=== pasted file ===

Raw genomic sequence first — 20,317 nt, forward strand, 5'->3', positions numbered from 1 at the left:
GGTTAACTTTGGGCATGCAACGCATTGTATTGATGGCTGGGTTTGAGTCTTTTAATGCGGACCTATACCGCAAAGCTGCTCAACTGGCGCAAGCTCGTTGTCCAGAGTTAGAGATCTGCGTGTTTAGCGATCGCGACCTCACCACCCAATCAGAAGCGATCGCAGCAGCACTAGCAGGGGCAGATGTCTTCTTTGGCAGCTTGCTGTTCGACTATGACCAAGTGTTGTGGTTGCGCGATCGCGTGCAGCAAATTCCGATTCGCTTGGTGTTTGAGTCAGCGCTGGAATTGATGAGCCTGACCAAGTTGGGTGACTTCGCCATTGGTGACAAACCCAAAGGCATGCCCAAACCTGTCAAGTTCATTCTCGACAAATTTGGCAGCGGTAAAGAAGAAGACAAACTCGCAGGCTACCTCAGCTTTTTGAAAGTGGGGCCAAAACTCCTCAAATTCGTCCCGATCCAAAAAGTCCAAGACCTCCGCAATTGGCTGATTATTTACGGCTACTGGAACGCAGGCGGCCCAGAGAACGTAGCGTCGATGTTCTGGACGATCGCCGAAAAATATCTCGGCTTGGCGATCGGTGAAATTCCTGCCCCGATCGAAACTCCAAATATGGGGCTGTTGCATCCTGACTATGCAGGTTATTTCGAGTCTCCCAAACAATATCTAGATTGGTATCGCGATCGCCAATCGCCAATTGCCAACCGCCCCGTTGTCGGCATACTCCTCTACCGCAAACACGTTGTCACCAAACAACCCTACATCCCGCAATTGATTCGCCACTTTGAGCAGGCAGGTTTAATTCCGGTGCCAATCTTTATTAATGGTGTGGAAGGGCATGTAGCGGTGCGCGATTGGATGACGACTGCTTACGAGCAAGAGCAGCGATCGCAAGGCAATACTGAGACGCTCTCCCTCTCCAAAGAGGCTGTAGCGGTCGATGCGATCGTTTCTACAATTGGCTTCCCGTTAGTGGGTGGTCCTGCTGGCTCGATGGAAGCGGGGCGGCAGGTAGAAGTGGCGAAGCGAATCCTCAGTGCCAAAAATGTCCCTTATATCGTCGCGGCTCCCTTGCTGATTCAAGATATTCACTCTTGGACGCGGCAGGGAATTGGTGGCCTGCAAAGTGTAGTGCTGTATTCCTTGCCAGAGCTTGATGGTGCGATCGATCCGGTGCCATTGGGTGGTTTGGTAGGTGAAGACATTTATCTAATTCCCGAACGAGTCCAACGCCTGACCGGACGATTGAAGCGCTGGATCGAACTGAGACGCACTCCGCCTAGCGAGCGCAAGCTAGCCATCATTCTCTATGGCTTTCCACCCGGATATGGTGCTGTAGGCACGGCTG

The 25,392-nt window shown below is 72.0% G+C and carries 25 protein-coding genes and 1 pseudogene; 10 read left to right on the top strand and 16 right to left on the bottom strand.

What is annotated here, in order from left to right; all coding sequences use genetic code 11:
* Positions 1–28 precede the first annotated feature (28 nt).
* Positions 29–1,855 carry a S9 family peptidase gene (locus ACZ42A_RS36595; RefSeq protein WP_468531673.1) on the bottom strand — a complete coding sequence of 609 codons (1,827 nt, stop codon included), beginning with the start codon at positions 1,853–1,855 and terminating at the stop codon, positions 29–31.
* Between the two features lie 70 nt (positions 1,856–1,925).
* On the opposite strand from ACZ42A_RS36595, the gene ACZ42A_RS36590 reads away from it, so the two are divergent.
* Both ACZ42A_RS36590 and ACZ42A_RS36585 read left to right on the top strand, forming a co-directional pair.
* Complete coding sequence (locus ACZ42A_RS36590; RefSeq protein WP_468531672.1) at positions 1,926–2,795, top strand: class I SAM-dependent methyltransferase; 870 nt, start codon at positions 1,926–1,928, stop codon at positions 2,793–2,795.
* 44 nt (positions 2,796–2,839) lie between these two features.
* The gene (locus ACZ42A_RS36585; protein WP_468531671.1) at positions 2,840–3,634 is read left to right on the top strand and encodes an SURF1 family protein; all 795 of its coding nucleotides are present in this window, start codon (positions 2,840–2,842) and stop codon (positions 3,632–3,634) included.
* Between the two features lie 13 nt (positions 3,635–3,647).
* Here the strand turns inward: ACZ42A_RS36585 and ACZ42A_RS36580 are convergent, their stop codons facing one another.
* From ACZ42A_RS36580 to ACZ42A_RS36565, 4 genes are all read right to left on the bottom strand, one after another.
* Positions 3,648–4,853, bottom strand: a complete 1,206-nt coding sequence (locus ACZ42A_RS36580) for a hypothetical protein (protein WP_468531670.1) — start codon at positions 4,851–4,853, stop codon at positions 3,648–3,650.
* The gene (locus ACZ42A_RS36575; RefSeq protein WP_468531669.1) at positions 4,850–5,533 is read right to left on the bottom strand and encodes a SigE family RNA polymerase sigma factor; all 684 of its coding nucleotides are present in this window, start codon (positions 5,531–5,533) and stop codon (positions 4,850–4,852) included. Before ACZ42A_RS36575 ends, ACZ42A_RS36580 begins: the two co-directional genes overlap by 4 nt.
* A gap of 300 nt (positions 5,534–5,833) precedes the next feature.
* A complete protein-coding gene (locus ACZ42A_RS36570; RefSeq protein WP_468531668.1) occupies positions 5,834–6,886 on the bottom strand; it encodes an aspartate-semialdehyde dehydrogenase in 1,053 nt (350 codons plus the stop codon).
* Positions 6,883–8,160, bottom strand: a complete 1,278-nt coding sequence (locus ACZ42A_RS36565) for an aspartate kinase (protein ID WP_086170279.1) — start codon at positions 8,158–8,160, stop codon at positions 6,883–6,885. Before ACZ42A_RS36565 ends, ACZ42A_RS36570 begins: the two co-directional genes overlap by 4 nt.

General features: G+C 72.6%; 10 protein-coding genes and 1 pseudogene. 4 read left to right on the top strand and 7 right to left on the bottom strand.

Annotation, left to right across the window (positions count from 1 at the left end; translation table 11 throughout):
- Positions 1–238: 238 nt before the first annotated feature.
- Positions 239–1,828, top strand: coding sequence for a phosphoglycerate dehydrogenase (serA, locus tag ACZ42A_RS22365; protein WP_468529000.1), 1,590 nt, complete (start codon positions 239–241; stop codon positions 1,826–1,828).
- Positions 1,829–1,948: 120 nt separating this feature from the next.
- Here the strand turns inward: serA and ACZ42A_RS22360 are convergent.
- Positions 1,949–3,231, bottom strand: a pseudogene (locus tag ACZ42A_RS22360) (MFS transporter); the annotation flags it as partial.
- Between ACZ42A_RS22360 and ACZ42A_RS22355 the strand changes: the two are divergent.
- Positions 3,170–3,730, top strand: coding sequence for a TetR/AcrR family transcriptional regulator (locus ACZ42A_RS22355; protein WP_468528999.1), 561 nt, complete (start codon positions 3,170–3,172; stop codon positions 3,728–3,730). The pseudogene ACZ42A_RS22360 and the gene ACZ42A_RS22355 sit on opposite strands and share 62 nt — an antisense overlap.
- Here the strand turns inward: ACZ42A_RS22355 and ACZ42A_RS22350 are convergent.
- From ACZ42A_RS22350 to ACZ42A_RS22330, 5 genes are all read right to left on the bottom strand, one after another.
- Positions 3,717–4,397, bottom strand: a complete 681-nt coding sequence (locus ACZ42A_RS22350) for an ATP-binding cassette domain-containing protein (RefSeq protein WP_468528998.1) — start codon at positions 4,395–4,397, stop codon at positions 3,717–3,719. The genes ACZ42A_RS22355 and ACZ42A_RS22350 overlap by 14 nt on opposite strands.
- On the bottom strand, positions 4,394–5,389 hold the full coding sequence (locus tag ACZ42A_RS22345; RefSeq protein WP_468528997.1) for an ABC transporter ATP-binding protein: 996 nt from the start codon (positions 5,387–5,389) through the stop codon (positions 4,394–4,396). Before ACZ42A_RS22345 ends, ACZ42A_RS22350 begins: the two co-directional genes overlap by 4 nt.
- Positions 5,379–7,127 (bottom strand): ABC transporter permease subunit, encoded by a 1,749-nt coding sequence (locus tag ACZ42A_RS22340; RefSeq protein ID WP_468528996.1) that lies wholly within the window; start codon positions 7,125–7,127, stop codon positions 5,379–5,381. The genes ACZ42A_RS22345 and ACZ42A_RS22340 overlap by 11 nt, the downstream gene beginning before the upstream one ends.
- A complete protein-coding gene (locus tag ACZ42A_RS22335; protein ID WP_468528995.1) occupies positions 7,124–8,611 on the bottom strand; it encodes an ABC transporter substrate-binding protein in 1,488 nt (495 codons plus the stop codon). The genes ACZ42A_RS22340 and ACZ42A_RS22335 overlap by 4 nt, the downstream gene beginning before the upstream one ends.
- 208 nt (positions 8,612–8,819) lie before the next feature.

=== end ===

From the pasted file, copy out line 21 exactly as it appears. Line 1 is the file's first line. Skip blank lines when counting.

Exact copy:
General features: G+C 72.6%; 10 protein-coding genes and 1 pseudogene. 4 read left to right on the top strand and 7 right to left on the bottom strand.